Eco-friendly is The way We NEED to go today.


Friday, April 27

Tips for an Energy Efficient Household - Swagbucks TV

Tips for an Energy Efficient Household - Swagbucks TV

Recycling Electronics Responsibly - Swagbucks TV

I am grateful that everyone is recycling.

Thursday, April 26

Protecting the Future from Genocide | Teaching Tolerance

After the Holocaust, Elie Wiesel eloquently stated “never again.” Since he first uttered this compelling sentiment, genocides have erupted across the world—from Guatemala to Cambodia.
April was chosen as Genocide Prevention Month since the Holocaust, Rwandan, Bosnian, Armenian and Cambodian genocides are commemorated during this time. The commemoration began in April 2009 and combined genocide remembrance with prevention.

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Protecting the Future from Genocide | Teaching Tolerance

One week until CNN Black In America 4, Silicon Valley – Everything changes after this or does it? #blackinamerica | by Wayne Sutton

We’re exactly one week away from CNN’s Black In America 4, Silicon Valley – The New Promised Land hosted by Soledad O’Brien that airs Sunday, November 13, 8pm EST. There’s a lot of hype around the document with all of the back and forth race/diversity talk that I’m still disappointed about. Out of the eight entrepreneurs in the house I think I’m the last one to see one of the pre-screenings but that will change this week as I’ll be in Detroit with Hajj Flemmings on a few panels for pre-screenings and BrandCampU.

One week until CNN Black In America 4, Silicon Valley – Everything changes after this or does it? #blackinamerica | by Wayne Sutton

One week until CNN Black In America 4, Silicon Valley – Everything changes after this or does it? #blackinamerica | by Wayne Sutton

We’re exactly one week away from CNN’s Black In America 4, Silicon Valley – The New Promised Land hosted by Soledad O’Brien that airs Sunday, November 13, 8pm EST. There’s a lot of hype around the document with all of the back and forth race/diversity talk that I’m still disappointed about. Out of the eight entrepreneurs in the house I think I’m the last one to see one of the pre-screenings but that will change this week as I’ll be in Detroit with Hajj Flemmings on a few panels for pre-screenings and BrandCampU.

One week until CNN Black In America 4, Silicon Valley – Everything changes after this or does it? #blackinamerica | by Wayne Sutton

Wednesday, April 25

Beat Bad Financial Habits to Boost Savings - Yahoo! Finance

Break bad habits: The science of habit change
Does it really take just 21 days to change a habit? Experts say it's not that simple.
"Breaking bad habits successfully depends on your readiness to act," says Heidi Beckman, clinical health psychologist at the University of Wisconsin Hospital and Clinics and speaker on financial behavior change.
John Ulzheimer, president of consumer education at, agrees. "If it was easy, we'd all have big savings accounts, and none of us would have credit card debt," he says.
Beckman says habits change more quickly when you're in the action stage versus the ambivalence or preparation stages that come before. To catapult yourself into action, she recommends using this three-step approach daily.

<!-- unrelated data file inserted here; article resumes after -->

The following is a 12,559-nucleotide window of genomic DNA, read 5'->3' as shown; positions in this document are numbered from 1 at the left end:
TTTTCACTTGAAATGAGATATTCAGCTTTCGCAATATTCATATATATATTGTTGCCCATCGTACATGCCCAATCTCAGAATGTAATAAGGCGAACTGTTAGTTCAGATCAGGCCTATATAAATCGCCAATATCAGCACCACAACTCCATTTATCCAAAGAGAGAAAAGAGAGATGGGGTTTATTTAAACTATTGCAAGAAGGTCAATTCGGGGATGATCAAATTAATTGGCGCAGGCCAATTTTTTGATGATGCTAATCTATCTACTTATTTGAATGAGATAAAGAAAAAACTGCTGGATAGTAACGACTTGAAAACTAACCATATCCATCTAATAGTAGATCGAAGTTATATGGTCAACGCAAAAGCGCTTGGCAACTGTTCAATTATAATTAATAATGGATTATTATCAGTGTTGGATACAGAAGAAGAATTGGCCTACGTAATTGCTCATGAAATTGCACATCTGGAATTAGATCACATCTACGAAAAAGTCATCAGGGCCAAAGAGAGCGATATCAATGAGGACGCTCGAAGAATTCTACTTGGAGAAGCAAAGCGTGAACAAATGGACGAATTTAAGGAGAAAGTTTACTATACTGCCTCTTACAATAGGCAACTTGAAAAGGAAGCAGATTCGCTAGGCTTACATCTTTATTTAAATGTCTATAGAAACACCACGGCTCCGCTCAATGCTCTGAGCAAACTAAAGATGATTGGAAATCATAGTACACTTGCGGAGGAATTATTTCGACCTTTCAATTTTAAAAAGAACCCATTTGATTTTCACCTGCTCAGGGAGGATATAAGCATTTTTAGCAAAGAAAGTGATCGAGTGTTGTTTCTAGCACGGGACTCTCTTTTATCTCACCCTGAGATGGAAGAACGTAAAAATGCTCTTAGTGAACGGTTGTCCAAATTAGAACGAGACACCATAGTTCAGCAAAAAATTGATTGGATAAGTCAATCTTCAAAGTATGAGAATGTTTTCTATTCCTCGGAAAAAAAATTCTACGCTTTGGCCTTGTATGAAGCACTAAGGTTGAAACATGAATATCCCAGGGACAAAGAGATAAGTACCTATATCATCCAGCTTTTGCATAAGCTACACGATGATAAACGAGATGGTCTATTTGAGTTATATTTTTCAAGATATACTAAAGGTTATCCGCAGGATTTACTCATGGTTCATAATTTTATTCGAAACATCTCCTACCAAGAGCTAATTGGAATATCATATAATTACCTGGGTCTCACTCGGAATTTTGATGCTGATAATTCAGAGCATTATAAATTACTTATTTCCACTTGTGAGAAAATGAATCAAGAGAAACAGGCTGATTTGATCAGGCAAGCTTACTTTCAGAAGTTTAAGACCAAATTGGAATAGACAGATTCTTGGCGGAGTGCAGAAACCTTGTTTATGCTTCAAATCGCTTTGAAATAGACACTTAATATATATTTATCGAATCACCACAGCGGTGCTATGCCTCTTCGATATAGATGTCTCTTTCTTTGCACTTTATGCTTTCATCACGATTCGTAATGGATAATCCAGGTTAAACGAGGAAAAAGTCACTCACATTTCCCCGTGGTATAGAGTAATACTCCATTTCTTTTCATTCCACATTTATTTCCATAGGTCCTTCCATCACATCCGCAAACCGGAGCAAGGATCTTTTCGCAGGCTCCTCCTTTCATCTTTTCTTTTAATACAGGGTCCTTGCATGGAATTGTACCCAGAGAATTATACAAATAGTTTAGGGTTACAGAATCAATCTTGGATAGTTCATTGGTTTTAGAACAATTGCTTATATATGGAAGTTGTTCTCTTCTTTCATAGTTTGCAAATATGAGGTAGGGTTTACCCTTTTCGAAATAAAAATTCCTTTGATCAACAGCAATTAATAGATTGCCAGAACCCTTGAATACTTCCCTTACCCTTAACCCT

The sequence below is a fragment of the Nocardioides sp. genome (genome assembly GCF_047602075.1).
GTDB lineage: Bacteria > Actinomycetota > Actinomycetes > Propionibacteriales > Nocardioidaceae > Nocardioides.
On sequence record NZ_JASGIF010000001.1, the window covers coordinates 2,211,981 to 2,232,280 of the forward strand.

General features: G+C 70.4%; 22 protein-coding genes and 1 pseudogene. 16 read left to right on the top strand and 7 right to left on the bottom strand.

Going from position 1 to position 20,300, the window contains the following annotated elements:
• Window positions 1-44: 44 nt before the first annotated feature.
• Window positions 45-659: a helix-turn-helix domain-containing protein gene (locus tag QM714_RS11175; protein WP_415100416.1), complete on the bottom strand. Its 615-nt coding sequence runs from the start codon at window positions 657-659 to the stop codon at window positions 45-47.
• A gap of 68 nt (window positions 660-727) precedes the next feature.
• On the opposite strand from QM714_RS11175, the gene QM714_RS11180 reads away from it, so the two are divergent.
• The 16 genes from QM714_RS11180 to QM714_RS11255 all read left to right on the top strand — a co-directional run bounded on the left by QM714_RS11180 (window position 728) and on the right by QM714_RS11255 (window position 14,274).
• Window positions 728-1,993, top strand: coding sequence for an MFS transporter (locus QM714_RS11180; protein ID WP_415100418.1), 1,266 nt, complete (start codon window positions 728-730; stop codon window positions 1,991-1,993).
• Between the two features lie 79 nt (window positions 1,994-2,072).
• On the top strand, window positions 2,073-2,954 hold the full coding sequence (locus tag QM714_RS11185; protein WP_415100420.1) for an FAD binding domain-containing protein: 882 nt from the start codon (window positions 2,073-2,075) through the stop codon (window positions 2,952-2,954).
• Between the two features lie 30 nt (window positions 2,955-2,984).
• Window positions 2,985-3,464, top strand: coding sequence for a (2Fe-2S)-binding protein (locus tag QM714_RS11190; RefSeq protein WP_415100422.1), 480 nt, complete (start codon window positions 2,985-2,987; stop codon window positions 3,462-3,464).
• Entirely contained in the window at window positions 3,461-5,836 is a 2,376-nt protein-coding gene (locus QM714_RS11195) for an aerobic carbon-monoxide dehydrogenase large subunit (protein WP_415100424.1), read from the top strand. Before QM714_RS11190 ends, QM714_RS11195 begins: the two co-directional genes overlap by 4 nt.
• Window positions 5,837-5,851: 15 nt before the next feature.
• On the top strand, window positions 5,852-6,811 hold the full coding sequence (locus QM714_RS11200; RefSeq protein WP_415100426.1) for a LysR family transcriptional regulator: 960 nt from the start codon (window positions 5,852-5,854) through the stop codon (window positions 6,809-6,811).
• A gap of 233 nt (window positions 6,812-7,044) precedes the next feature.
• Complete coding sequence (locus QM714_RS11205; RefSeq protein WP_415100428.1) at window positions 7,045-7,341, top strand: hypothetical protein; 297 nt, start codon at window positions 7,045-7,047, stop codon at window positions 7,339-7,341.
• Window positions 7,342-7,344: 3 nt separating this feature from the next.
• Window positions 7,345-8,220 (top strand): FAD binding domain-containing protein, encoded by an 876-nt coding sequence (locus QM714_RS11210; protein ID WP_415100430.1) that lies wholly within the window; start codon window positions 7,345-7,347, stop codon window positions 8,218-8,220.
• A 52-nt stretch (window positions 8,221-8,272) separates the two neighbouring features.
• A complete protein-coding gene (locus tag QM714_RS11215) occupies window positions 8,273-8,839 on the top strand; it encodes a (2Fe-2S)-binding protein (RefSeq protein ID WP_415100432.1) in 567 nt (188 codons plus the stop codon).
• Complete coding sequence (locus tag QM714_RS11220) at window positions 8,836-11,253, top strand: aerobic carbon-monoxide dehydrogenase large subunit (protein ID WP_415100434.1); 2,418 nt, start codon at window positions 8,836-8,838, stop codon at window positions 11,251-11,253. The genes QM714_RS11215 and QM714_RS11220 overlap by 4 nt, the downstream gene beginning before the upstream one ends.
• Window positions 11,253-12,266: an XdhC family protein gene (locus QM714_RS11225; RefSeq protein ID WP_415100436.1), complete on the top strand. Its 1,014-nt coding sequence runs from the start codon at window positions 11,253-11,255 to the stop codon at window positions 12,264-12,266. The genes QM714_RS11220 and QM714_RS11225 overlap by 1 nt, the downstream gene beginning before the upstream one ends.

1. Create a positive picture in your mind of the result you want, and act as if the bad habit is gone. Use a negative picture of the current stressful result of the bad habit to push yourself further toward action.
  2. Identify and focus on your positive financial habits, as proof you can do things the right way.
  3. Create simple rules to fall back on when tempted, such as: "Don't browse shopping websites until all my bills are paid this month."

Break bad habits: Resist impulse buying
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Beat Bad Financial Habits to Boost Savings - Yahoo! Finance

Wednesday, April 18

Global Information Exchange Network | Worldwide Info Forum

Europe on Brink of Another Financial Crisis

BREAKING NEWS:  Europe is in the eye of an economic cyclone, with a fresh storm about to hit vulnerable countries, the former chancellor Alistair Darling has warned.
"I think we're in a lull in Europe at the moment. It's rather like going through cyclones. You get in the middle and you think, great. And then you forget the other side of it."
Mr. Darling faced a backlash from Gordon Brown's Downing Street when he warned in an interview in August 2008 that Britain was on the brink of the worst economic storm since the 1930s. Yet within weeks he was proved right by the collapse of Lehman Brothers, and within months the country plunged into recession, from which it is still struggling to recover.  ➠ ➠ Read more here...

Global Information Exchange Network | Worldwide Info Forum

THE SECRET OF CHINA’S MIRACLE ECONOMY | Worldwide Info Forum | Global Information Exchange Network

Ellen Brown, August 17th, 2009
“The banks -- hard to believe in a time when we’re facing a banking crisis that many of the banks created -- are still the most powerful lobby on Capitol Hill. They frankly own the place." said U.S. Senator Dick Durbin, Democratic Party Whip, April 30, 2009
While the U.S. spends trillions of dollars to bail out its banking system, leaving its economy to languish, China is being called a “miracle economy” that has decoupled from the rest of the world. As the rest of the world sinks into the worst recession since the 1930s, China has maintained a phenomenal 8% annual growth rate. Those are the reports, but commentators are dubious. They ask how that growth is possible, when other countries relying heavily on exports have suffered major downturns and remain in the doldrums. 
Economist Richard Wolff skeptically observes: